CHATTANOOGA, Tenn. (AP) — The National Labor Relations Board has determined that the United Auto Workers union and Volkswagen did not violate federal labor laws last year in Chattanooga.
An investigation into possible violations began after workers filed complaints in the midst of the union's organizing efforts at the plant.
The NLRB investigation found the UAW did violate the law in soliciting or handling signatures of hourly employees on cards requesting the workers' permission to represent them.
In a related case, the agency said Volkswagen Group of America also did not violate any laws during organizing efforts.
UAW regional director Gary Casteel told the Chattanooga Times Free Press (http://bit.ly/1itTtbU) that he expected the result.
"We knew we had not done anything wrong," he said. "It validates that."
Volkswagen said in a statement that the decision confirmed its legal position.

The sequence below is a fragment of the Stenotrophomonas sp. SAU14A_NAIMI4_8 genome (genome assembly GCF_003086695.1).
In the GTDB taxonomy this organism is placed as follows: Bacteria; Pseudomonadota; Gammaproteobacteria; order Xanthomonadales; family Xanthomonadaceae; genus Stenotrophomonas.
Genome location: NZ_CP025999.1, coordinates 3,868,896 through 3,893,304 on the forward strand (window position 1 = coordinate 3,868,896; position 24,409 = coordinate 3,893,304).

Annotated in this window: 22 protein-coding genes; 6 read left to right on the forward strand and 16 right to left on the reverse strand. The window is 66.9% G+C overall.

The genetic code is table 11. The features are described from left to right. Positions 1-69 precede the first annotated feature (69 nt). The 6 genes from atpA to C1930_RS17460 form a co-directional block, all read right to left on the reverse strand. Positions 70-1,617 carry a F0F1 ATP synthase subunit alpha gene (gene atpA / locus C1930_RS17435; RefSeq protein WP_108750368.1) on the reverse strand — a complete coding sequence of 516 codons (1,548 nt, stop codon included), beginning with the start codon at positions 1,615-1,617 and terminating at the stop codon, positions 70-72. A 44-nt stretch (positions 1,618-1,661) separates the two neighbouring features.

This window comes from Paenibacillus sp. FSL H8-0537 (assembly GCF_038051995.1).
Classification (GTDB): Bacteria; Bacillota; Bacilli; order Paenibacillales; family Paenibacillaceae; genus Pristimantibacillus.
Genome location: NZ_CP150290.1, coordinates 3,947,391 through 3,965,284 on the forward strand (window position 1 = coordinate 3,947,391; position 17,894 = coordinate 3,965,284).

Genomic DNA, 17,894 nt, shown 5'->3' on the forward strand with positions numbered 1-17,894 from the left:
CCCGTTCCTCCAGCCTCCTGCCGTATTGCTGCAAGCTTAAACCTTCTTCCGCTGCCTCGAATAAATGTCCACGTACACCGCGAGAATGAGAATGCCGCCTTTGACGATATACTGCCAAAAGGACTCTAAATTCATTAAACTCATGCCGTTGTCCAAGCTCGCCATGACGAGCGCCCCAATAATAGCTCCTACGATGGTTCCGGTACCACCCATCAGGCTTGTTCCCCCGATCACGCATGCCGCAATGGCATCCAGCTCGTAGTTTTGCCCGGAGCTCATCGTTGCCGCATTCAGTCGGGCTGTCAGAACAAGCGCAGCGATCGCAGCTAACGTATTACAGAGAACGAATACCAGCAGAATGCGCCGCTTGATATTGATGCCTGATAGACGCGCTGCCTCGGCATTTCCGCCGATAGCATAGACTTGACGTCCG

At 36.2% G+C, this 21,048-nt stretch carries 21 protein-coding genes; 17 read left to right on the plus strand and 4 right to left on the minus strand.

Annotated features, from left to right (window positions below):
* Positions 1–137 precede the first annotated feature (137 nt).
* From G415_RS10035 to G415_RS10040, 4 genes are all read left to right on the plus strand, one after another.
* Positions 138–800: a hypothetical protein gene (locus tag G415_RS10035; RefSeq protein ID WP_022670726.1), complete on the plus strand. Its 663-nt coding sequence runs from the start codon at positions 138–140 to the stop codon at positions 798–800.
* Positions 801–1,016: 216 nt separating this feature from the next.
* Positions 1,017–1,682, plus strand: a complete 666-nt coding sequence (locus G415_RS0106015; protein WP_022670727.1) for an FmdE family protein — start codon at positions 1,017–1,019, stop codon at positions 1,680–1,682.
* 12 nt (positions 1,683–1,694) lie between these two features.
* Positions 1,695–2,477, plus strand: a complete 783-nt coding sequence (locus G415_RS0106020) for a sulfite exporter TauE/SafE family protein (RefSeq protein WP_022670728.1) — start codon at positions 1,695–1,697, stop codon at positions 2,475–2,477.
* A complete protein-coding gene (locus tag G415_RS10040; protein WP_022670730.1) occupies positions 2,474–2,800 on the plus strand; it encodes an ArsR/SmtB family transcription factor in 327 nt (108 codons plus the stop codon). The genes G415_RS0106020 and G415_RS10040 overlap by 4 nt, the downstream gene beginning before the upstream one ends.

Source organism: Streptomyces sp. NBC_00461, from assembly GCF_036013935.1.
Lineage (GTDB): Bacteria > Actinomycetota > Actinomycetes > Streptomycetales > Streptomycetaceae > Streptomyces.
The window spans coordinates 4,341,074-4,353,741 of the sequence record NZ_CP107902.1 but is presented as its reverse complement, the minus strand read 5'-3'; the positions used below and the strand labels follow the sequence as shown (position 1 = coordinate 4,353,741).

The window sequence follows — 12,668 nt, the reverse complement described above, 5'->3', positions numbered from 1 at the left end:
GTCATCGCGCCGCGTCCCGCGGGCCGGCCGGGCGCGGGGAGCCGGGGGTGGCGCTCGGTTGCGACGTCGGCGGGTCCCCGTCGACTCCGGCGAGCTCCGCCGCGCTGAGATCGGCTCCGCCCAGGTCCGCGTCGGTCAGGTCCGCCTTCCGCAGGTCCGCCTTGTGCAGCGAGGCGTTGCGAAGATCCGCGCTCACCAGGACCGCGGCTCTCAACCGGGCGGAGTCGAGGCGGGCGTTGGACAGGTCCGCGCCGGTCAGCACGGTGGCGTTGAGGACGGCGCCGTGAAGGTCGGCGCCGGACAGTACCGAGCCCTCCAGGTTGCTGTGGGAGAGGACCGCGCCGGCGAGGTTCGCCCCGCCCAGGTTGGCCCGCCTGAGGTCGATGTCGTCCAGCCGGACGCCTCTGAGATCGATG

"Furthermore, we wish to reiterate that as a general principle, Volkswagen supports the right of employees to representation at all its plants and is in favor of good cooperation with the trade union or unions represented at its plants," the Volkswagen Chattanooga statement said.
National Right to Work Foundation President Mark Mix said the decision was disappointing for the workers, but it did not come as a surprise.
"As we saw with the union claim against Boeing Co. just a few years ago, if VW management was discouraging workers from rejecting UAW representation with threats, there's little question that an NLRB prosecution would have already begun at the UAW's behest," Mix said in a statement.
The NRLB report recommends the complaints be dismissed.
Information from: Chattanooga Times Free Press, http://www.timesfreepress.com